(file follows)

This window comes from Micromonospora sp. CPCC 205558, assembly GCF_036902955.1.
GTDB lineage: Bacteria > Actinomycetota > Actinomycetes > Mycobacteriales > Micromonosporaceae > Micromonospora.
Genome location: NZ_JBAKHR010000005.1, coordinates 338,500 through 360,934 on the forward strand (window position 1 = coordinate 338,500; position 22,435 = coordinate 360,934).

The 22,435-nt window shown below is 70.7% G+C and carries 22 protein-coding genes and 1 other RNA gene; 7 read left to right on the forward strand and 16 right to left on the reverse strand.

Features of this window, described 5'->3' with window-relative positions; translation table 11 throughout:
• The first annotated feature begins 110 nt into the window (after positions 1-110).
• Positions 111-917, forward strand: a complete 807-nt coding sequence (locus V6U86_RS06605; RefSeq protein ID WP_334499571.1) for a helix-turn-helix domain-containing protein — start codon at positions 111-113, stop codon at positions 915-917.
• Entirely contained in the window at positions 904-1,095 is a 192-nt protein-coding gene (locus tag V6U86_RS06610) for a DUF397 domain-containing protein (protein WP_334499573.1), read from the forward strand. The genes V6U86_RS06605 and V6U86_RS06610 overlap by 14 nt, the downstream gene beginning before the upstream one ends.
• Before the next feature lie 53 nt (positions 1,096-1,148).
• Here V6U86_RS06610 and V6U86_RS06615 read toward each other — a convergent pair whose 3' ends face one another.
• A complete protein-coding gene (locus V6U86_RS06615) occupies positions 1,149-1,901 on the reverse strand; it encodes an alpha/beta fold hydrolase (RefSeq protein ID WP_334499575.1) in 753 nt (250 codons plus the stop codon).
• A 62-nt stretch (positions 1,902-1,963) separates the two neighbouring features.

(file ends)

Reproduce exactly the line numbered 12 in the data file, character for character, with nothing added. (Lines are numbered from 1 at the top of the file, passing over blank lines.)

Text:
• A 62-nt stretch (positions 1,902-1,963) separates the two neighbouring features.